With it’s seventh album released, Sirenia has delivered another very solid album. ‘The Seventh Life Path’ is the latest work by the mastermind Morten Veland. Overall Loudness talked to him about the new album, about the numerology in the title. And also, what does a band have to do to get on top of it’s competition nowadays?
How has Sirenia been doing, now that the new album is out?
“Yeah, we’re doing fine! The album has been out for about two weeks, I think. We already got reviews coming in and most of it has been really great. Of course we also expected a little bit mixed reactions, because with this album we musically went back to the roots a bit. It’s the most heavy and dark Sirenia album to date, I think. Maybe not all of the fans were expecting that, but sometimes that is a risk that you have to take.
The most important thing is that I can write the music that I want to write. You know, after releasing three albums that were very melodic and catchy and based on simpler song structures and catchier melodies. I just felt the strong need to make some changes to the formula again and with the previous album I already began introducing some of the older elements. Writing longer songs again, more intriguing arrangements.
On the new album, ‘The Seventh Life Path’, I wanted to go further into that direction that I set out. It’s even darker and heavier than all other albums. For some fans it could also feel like it is less successive to the last album. This new album is a typical album that the listener has to give some time and listen to it several times. I definitely feel that the record will grow on the listener, that it will catch up on the details and get under the listener’s skin. It’s not the typical album that you get into on the first spin.”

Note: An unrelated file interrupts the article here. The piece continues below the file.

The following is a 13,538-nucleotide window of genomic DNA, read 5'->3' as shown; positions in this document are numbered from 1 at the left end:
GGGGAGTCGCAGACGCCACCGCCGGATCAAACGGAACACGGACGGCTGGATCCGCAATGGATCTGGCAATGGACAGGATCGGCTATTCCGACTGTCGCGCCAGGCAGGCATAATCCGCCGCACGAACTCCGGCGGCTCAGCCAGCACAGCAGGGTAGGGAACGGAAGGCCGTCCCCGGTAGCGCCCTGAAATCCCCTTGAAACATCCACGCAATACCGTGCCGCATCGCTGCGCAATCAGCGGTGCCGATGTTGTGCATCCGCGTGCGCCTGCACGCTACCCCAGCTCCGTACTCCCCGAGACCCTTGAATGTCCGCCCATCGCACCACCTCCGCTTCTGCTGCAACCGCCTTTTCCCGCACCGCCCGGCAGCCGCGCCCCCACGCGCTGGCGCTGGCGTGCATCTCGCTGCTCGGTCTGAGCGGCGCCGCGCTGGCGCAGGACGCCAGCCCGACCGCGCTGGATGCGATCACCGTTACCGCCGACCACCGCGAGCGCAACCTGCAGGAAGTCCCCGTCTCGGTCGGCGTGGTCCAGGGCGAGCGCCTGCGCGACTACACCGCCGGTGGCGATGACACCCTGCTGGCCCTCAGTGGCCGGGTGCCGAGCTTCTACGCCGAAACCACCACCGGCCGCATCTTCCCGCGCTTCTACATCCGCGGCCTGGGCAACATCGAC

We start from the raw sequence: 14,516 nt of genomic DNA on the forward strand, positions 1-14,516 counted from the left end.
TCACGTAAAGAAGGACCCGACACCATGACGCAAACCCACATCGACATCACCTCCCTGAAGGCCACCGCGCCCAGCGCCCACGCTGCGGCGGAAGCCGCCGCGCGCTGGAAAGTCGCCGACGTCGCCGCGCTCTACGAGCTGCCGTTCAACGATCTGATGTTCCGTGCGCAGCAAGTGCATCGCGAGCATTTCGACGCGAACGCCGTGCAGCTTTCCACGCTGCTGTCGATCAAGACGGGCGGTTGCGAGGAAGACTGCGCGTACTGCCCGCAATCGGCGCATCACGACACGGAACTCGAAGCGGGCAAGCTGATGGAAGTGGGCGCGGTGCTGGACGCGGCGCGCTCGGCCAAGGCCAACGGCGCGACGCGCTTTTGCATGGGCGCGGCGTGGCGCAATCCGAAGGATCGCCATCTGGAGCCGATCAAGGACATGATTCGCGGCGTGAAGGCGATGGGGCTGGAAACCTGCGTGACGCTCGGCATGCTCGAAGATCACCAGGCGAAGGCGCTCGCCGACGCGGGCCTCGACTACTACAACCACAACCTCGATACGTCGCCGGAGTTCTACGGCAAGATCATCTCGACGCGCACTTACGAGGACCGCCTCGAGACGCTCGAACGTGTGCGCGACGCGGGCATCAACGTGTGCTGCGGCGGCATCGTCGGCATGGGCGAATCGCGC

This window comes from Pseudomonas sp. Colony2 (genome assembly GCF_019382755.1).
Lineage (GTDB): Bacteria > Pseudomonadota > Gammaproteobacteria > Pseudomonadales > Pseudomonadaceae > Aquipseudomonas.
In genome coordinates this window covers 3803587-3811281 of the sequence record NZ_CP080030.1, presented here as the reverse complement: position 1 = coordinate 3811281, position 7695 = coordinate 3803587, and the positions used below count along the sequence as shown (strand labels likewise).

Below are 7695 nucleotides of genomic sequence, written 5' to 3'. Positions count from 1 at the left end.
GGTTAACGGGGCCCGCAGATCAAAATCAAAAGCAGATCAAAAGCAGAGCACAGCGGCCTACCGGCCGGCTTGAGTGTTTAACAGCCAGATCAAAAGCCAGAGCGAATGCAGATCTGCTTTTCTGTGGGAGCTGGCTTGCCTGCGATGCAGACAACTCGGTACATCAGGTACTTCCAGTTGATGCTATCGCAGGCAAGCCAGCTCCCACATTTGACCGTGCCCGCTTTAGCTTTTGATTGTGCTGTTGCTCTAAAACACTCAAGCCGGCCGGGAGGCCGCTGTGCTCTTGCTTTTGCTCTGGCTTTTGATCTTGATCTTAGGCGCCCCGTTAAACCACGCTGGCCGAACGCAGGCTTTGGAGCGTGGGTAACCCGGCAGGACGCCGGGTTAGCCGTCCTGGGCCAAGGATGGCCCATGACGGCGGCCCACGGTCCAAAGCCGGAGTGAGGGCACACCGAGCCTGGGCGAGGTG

You say that you went back to Sirenia’s roots on this album, is that also the reason you went back to Napalm Records?
“Well, we went a little bit back to the roots. I didn’t want to make an album that was like ‘Sixes & Sevens’ part two, or something. I wanted to put more focus on some of those elements that we used more in the past, but in a renewed and modern kind of way. Like a mixture of the old Sirenia and the new Sirenia, in a kind of way. It was my intention to make an album that was really dark and heavy and quite different from anything we did so far.
When it comes to the changing of the label, we have been signed with Nuclear Blast for four albums. With ‘Perils Of The Deep Blue’ we have completed that contract, so we have been negotiating with other companies as well. In the end we thought that Napalm Records could offer the best terms for Sirenia at this point. So we decided to work with Napalm now.”
“It was my intention to make an album that was really dark and heavy
and quite different from anything we did so far.”
Your new album ‘The Seventh Life Path’ is also your seventh record. Is that something that you did deliberately?
“Yeah, I was thinking that this was the seventh album and I wanted to do something with an album title that would be reflecting that fact. Numerology has always been present in my lyrics and Sirenia’s work so it felt very logical to do something around that. So that is how I started searching and thinking for a possible title for the album. In the end I decided to choose ‘The Seventh Life Path’ as the title for this new record.”
When you do a little research about you and Sirenia, one thing that really stands out is that you are the “mastermind” behind the band. So could you take us through the writing of this album?
“The writing process was more or less the same as it has been from the beginning. I’m used to composing the music when I’m alone. For me it’s important to be in a certain mode to compose good music. I feel that the ideas get more personal, more honest and it gets something deeper to it.